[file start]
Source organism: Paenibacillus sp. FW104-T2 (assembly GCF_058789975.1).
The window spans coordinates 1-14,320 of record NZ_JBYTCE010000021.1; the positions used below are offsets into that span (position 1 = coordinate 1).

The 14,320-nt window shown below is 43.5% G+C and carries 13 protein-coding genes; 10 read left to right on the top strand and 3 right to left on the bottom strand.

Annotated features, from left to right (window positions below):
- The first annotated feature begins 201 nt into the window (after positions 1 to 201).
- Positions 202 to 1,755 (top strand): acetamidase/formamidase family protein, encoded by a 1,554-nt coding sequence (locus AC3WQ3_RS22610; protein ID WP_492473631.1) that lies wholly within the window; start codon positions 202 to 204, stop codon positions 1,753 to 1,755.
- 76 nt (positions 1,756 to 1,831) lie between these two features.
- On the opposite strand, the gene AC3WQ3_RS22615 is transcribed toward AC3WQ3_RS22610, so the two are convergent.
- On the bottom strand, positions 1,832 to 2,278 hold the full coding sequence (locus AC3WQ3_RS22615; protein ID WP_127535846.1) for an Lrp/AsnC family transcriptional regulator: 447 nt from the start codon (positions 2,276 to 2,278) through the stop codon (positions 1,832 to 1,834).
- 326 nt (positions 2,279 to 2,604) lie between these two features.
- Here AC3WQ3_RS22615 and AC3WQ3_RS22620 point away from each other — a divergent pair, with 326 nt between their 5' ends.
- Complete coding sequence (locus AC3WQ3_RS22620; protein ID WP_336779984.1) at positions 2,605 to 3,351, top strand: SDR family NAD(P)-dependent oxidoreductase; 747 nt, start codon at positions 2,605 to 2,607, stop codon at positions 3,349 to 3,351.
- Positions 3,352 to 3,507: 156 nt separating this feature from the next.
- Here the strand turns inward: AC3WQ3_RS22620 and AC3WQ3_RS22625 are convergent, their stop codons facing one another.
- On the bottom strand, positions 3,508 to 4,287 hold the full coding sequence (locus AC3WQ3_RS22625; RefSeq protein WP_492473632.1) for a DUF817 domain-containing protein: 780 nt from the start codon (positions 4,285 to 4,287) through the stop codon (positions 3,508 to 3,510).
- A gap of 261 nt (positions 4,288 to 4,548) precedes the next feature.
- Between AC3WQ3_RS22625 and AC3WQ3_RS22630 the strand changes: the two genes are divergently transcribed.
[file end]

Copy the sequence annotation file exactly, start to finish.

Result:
Source organism: Paenibacillus sp. FW104-T2 (assembly GCF_058789975.1).
The window spans coordinates 1-14,320 of record NZ_JBYTCE010000021.1; the positions used below are offsets into that span (position 1 = coordinate 1).

The 14,320-nt window shown below is 43.5% G+C and carries 13 protein-coding genes; 10 read left to right on the top strand and 3 right to left on the bottom strand.

Annotated features, from left to right (window positions below):
- The first annotated feature begins 201 nt into the window (after positions 1 to 201).
- Positions 202 to 1,755 (top strand): acetamidase/formamidase family protein, encoded by a 1,554-nt coding sequence (locus AC3WQ3_RS22610; protein ID WP_492473631.1) that lies wholly within the window; start codon positions 202 to 204, stop codon positions 1,753 to 1,755.
- 76 nt (positions 1,756 to 1,831) lie between these two features.
- On the opposite strand, the gene AC3WQ3_RS22615 is transcribed toward AC3WQ3_RS22610, so the two are convergent.
- On the bottom strand, positions 1,832 to 2,278 hold the full coding sequence (locus AC3WQ3_RS22615; protein ID WP_127535846.1) for an Lrp/AsnC family transcriptional regulator: 447 nt from the start codon (positions 2,276 to 2,278) through the stop codon (positions 1,832 to 1,834).
- 326 nt (positions 2,279 to 2,604) lie between these two features.
- Here AC3WQ3_RS22615 and AC3WQ3_RS22620 point away from each other — a divergent pair, with 326 nt between their 5' ends.
- Complete coding sequence (locus AC3WQ3_RS22620; protein ID WP_336779984.1) at positions 2,605 to 3,351, top strand: SDR family NAD(P)-dependent oxidoreductase; 747 nt, start codon at positions 2,605 to 2,607, stop codon at positions 3,349 to 3,351.
- Positions 3,352 to 3,507: 156 nt separating this feature from the next.
- Here the strand turns inward: AC3WQ3_RS22620 and AC3WQ3_RS22625 are convergent, their stop codons facing one another.
- On the bottom strand, positions 3,508 to 4,287 hold the full coding sequence (locus AC3WQ3_RS22625; RefSeq protein WP_492473632.1) for a DUF817 domain-containing protein: 780 nt from the start codon (positions 4,285 to 4,287) through the stop codon (positions 3,508 to 3,510).
- A gap of 261 nt (positions 4,288 to 4,548) precedes the next feature.
- Between AC3WQ3_RS22625 and AC3WQ3_RS22630 the strand changes: the two genes are divergently transcribed.